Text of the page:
Mr Haldane’s decision to vote for an immediate interest rate rise this week shows the Bank remains split and uncertain about its forecasts. They are still trying to get over their hopeless forecasts of recession in 2016-17 which was never likely. As Chief Economist he should understand that the tough actions of the FPC of the Bank have slowed credit and activity substantially over the last year. Money growth is very sluggish.
The car market has been brought down by withholding perfectly safe car loans from potential buyers. The decisions they took to cancel commercial bank facilities, to raise rates by 0.25%, to restrict consumer credit, and to toughen mortgage criteria have all played their part in slowing the UK to just 0.1% growth in Quarter 1. Quarter 2 will doubtless be a bit better, but they should not be thinking of more monetary tightening until quarterly growth gets back up to 0.6% or more. There is no likelihood of overheating given current levels of growth and sluggish money and credit. The slow performance in Q1 was not just weather related but points to the effects of policy actions taken. The Treasury has reinforced these problems with their tax attack on Buy to Let and higher priced properties in the 2016 budget and their tax attack on dearer cars in the 2017 budget, along with the general policy moves against diesels.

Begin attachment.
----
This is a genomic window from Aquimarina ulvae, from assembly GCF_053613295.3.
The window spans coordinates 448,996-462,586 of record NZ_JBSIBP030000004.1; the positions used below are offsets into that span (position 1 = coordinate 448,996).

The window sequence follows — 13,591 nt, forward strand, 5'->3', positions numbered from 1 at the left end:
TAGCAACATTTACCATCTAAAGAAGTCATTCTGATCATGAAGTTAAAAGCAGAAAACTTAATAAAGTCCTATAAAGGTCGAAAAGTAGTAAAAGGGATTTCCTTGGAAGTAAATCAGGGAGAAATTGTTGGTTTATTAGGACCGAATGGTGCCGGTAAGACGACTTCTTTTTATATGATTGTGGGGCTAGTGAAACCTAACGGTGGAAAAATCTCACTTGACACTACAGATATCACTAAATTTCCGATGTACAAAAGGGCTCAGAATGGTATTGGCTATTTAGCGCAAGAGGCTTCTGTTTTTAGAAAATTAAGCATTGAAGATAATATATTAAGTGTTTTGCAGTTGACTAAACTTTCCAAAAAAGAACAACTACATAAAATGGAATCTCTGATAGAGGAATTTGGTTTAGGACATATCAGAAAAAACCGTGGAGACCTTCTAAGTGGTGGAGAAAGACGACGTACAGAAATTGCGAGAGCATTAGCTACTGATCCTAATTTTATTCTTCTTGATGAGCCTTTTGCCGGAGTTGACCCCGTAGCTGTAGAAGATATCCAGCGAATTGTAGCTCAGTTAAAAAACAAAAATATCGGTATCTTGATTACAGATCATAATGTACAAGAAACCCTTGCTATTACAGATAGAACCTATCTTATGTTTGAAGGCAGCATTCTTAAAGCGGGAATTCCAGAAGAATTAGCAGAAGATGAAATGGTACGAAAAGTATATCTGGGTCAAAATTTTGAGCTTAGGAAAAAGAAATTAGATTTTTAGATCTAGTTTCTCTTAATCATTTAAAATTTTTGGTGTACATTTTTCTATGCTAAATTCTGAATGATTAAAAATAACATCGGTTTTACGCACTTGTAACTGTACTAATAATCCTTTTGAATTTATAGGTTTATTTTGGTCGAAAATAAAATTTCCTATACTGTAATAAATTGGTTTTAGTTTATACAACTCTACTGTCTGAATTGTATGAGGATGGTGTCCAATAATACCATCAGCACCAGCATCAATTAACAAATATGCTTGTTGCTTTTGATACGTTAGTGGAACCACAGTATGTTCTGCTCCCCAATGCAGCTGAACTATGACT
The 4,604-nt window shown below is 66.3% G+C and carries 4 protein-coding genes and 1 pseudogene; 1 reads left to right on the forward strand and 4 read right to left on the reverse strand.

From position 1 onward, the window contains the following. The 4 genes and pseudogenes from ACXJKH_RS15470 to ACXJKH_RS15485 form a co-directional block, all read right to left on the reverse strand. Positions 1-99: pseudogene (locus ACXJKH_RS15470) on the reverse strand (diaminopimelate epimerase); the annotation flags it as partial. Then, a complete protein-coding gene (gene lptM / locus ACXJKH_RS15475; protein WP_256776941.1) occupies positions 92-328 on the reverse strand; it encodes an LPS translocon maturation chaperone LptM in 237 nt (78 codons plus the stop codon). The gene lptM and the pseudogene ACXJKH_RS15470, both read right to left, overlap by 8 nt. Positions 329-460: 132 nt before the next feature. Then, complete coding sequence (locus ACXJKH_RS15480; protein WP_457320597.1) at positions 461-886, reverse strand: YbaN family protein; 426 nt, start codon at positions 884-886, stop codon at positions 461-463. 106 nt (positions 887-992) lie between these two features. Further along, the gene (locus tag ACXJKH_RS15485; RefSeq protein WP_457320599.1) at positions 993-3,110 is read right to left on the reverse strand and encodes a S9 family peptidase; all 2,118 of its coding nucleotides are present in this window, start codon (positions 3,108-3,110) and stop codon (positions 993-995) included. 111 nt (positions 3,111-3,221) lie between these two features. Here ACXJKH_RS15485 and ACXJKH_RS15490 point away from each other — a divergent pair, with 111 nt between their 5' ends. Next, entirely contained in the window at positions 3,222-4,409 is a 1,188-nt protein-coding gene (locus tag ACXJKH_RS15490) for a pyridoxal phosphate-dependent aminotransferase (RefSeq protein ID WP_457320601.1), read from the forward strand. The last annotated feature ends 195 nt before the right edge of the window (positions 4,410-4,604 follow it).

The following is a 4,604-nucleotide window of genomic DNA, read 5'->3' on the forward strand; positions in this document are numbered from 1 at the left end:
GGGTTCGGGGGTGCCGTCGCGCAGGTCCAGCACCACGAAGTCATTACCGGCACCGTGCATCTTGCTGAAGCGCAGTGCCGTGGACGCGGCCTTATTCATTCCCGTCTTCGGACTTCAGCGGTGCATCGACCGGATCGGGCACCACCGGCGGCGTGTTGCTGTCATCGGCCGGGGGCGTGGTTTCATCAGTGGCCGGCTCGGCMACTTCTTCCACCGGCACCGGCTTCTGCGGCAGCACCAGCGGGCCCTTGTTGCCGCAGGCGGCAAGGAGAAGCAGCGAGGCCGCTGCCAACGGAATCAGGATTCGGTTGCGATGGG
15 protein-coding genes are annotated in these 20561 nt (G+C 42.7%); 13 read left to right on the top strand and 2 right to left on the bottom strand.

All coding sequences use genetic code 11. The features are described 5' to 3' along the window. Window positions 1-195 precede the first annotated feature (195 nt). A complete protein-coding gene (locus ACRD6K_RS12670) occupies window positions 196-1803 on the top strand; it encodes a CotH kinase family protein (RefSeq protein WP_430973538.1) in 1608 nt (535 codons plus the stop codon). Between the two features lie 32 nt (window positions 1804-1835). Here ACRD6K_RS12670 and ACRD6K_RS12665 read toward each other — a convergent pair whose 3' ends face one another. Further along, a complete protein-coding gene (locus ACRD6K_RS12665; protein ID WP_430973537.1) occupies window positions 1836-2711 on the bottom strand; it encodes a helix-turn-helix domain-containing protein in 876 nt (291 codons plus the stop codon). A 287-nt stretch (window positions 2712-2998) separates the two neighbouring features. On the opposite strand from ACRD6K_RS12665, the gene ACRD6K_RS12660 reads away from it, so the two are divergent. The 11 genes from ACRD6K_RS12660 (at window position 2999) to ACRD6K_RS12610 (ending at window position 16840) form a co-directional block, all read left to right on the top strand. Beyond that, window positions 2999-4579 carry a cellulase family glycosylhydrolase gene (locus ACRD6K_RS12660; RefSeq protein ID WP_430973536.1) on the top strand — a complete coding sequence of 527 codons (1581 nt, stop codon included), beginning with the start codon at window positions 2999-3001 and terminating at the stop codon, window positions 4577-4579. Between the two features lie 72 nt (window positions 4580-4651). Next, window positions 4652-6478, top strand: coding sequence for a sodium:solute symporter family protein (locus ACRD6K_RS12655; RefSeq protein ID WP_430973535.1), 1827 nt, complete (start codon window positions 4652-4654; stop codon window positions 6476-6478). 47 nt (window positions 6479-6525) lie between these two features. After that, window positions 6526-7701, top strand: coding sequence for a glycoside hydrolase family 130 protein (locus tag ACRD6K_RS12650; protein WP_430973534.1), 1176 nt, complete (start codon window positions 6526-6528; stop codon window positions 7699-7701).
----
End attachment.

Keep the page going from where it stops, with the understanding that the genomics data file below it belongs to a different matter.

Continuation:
Some say there is a bit of wage inflation around. It is true the government has boosted low end wages through its Living Wage policy. It is to be hoped that low end wages will rise a bit more as employers compete for labour. It is also be hoped that firms invest a bit more so the people they employ can be more productive, earn higher wages, and see machines do more of the routine work. The Business department who spend a lot of time agonising over what might go wrong for the car industry when we leave the EU should get on with the day job, defending the car industry against domestic policy changes that clearly damage output whilst we are still fully in the EU. Why have they not spoken out about the bid drop in diesel sales?